ZL: That's a good question. People used to say that there's was a stigma attached to bands who work with brands or advertising, and I think that was true in some cases, but back then there was an industry in place to nurture the creative process and make sure money was distributed, there was some sort of structure. That doesn't really exist anymore and it's not easy these days to be an artist, it's not like it used to be. So you take the opportunities and the avenues you're presented with and the best you can do is choose the ones you feel comfortable with.

Some of my favourite things in recent memory have been seeing artists that shouldn't really have reached the audience they did but have done through an amazingly placed film segment, or something in a TV show and it's just blown my mind. From my point of view, all I'm looking to do is work with the things that feel most comfortable to me, and I knew that talking to Ross, the director of the Relentless advert and the Relentless team, as well as to Pure Love and Pro Green that we were all in it for the right reasons, and everyone was going to protect each other to make sure the advert was great. The experience we had was fun, the gigs were awesome, and it was all done for the right reasons, and if those things are covered then we're just going to be having fun, so what's not to like.

DC: What other projects are you going to be working on this year, aside from the advert?

ZL: I've got a busy festival season, DJing right across the board from Benicassim to Glastonbury, to Creamfields, I'm doing a show with Mark Ronson at Bestival, so got lots of exciting things happening. I'm doing Radio 1 obviously throughout the whole year, having a great time still doing that, it's still my primary creative focus. And then just getting into the studio and producing, writing, collaborating with artists, that's been the new development. It's been fast-moving, I've really enjoyed doing it, I've had the good fortune to share studio time with some really talented, and really creative people, some of which will hopefully come out, others have just been good experiences, that's why I'm doing it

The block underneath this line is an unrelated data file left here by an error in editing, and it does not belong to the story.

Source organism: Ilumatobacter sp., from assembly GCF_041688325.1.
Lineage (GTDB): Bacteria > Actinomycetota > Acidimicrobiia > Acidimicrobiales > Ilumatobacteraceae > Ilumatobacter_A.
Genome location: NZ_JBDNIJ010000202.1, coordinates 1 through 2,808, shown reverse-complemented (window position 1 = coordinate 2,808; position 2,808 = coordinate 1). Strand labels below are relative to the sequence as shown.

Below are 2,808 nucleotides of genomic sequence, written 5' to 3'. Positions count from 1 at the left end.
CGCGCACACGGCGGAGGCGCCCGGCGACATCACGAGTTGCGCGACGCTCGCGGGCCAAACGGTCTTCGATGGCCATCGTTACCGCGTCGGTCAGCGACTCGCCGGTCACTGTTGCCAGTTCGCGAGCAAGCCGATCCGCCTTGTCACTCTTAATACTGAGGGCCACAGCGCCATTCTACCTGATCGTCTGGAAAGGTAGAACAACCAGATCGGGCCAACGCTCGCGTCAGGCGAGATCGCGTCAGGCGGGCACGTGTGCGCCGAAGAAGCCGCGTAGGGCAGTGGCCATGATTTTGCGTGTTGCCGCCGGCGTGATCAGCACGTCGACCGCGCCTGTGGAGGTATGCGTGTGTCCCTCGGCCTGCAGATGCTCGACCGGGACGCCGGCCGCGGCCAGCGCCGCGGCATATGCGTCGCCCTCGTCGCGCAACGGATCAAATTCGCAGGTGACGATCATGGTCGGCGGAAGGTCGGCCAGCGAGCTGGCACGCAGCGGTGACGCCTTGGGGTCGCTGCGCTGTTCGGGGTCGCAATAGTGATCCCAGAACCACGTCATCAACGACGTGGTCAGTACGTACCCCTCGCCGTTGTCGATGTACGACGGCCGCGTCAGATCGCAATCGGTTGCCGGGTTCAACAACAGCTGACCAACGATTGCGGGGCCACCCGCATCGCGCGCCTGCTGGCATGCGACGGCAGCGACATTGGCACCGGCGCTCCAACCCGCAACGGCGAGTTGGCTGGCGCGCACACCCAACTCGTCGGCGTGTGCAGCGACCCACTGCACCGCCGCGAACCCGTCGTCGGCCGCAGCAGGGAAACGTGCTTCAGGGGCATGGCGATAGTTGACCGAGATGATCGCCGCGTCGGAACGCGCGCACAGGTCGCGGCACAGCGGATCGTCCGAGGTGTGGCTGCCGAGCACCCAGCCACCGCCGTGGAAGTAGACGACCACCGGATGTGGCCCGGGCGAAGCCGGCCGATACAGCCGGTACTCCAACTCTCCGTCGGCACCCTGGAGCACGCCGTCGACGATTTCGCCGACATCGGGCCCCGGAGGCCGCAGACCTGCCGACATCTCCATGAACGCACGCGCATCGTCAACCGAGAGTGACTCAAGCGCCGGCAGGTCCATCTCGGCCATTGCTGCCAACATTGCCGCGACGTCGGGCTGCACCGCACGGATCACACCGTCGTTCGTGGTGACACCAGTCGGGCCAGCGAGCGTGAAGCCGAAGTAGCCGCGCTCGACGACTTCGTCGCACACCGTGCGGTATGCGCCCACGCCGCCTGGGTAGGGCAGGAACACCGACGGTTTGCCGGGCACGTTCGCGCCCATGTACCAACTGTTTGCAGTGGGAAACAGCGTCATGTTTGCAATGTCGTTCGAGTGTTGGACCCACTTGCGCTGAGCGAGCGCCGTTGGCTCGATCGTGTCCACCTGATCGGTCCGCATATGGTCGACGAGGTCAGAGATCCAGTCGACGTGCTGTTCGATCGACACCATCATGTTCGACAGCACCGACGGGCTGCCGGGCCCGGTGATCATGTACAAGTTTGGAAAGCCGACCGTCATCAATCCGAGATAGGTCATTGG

DC: Speaking of the radio show, over the course of your career you've pretty much interviewed everyone over the years, is there anyone left that you'd really love to sit down with?

ZL: The people I really want to talk to are people who don't cross my desk in a new music context, like Prince, or Neil Young. I'd love to spend a couple of hours in the company of Neil Young, that guy's like the don. On a new music level pretty much everyone comes through, and there's load of people I'm looking forward to meeting, but for me if the heritage dudes like Young or Springsteen.

For Zane's 2013 tour dates check out http://www.zanelowe.com/

For more information go to www.relentlessenergy.com